Nostalgia touches every inch of Overwatch’s newest map, Blizzard World. Each of Blizzard’s titles, save Overwatch, have their own individual areas of the park. Diablo has the Caldeum Market and the Den of Evil, Heroes of the Storm is represented with a themed arcade, StarCraft sees a Nydus Worm Slide, Hearthstone’s got its own tavern, and World of Warcraft sprawls from an auction house to the Fargodeep Mine.
A voice booms over the Blizzard World trailer: “Where you took your first steps in Azeroth. Where you confronted the lord of terror himself. Where you spawned your first zergling rush. Sometimes epic memories can only be made in an epic world. Your adventure. Your community. Your memories. See them come alive in your world.”
If Disney World is the happiest place on Earth, Blizzard World is the happiest place on the internet. Every inch of the Overwatch map is curated to create wonder, to inspire memories. It’s more than an Overwatch map—it’s a fantasy for hungry fans of Blizzard’s games. And now, it’s “real.”
Announced at Blizzard’s annual celebratory convention, BlizzCon, in November, Blizzard World isn’t slated to release until early next year, but it is playable right now on Overwatch’s test server. The crossover map will likely launch with a series of Overwatch skins inspired by Blizzard’s other titles: Nova Widowmaker, Immortal Orisa, Barbarian Zarya, and Blackhand Doomfist are among the offerings coming early next year. The eight new Blizzard-themed skins are less of a nod towards the developer’s titles and more like a finger-point straight at Blizzard’s other characters.
If for any amount of time your excitement for Overwatch has halted, it’s these offerings that will pull you back in. For lore nerds, it’s a chance to search for Easter eggs and references strung from Blizzard World’s attractions. And for the gameplay focuses, it’s a series of new streets to figure out.
The entrance to Blizzard World leads straight into the Hearthstone Tavern, which also operates as the player spawn room. Hearthstone music plays in the background, until you step outside the walls and into the World of Warcraft Stormwind entrance. And this music isn’t just ethereal; it’s actually coming from speakers set into Blizzard World’s landscape, much like you’d find at Disney World or other theme parks.
It’s the immersiveness of these theme parks, both Disney World and Blizzard World, that poke at our need for nostalgia. It’s created to be exactly what we’re looking for from the place itself; the happiest place on earth (or the internet) isn’t a coincidence. It’s perfectly crafted to be exactly what it is.
Disney World is, as business magazine Fast Company put it, “effortlessly magical,” despite the questionable labor and capitalist desire that fuels the whole charade. Everything is perfect—each detail is intentional, down to what you smell as you stroll down Main Street U.S.A. Disney is able to capture our sense of smell by using a device called the Smellitzer, created by Disney’s team of problem-solving creatives, called Imagineers, to influence experience. It’s nostalgia, experience, and even marketing.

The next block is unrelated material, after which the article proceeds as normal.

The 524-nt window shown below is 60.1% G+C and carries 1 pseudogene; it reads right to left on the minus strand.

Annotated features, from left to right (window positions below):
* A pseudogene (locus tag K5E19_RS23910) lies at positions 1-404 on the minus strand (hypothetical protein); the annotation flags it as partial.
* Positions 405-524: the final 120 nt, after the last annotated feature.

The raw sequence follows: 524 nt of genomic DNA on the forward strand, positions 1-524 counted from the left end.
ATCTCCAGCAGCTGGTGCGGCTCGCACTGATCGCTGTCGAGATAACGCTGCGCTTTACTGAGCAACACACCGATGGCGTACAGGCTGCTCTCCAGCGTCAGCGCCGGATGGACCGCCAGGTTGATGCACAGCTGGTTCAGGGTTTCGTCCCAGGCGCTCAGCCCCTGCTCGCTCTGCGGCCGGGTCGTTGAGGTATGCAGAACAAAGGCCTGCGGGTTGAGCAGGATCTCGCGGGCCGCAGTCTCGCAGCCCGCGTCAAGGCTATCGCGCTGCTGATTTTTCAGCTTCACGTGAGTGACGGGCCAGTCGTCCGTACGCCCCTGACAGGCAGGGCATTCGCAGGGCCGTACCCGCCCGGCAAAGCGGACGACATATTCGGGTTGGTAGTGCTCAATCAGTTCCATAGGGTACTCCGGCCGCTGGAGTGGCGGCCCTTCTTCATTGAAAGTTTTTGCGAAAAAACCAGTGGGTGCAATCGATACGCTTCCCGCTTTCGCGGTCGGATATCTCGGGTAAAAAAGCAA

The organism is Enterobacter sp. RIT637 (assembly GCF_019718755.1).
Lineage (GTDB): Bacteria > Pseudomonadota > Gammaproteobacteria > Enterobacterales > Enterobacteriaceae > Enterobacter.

Of course, we can’t smell Blizzard World’s sizzling death wings (a nod to Deathwing, the Destroyer) as we push the payload toward the Snaxxramas food stand (again, a reference to World of Warcraft). Blizzard can’t hijack our sense of smell as if Blizzard World were a theme park, but it’s unquestionable that it would if it could. It’s the ultimate immersion, and it’s that immersion that game designers often strive for.
Blizzard ramps up the sense of nostalgia and magic to really draw us into the fantasy of the map, whether it’s a StarCraft spawning pool water park or Diablo-themed rollercoaster. There are nods to Blizzard’s biggest fans—the fans who know—strewn across the park. “There is no cow level,” a few signs read. For the uninitiated (and that included me, before I started researching it), the secret cow level is a hidden area in Diablo 2, and as you may have guessed, it’s filled with cows.
In World of Warcraft’s Flight of the Duskwood ride, there’s a room down a corridor labeled only 131. Not only is it an Easter egg referencing Blizzard’s first real-world street address, but it’s also a tip of the hat to Disney’s Club 33, which is a members-only club inside Disneyland, originally labeled only with a 33 on the door.
Magical interactions like this continue throughout Overwatch’s Blizzard World, much like Disney’s hidden mickeys scattered around the company’s parks. Your experience isn’t diminished if you don’t spot them all, but they’re little nods to those in know. You want to find more, so you come back.
Each addition to Overwatch—each map, each new hero, each piece of expanded lore—is part of Blizzard’s mission to keep us playing Overwatch. Every hint at immersion, or nod to past Blizzard titles, in Blizzard World is a ploy to keep us. The developer’s intention certainly isn’t malicious; there’s no doubt that those who’ve created Overwatch’s newest playground love the game they’ve created. But like Disney, Blizzard is a business that needs to continue to make money to survive, and to do that, its players need to be invested in its worlds.
Blizzard World needs to be a place that players want to exist in for some time, especially as Overwatch continues through its second year of existence. Unlike Disney, Blizzard World isn’t something that exists, but it’s something Blizzard wants us to want—and we do.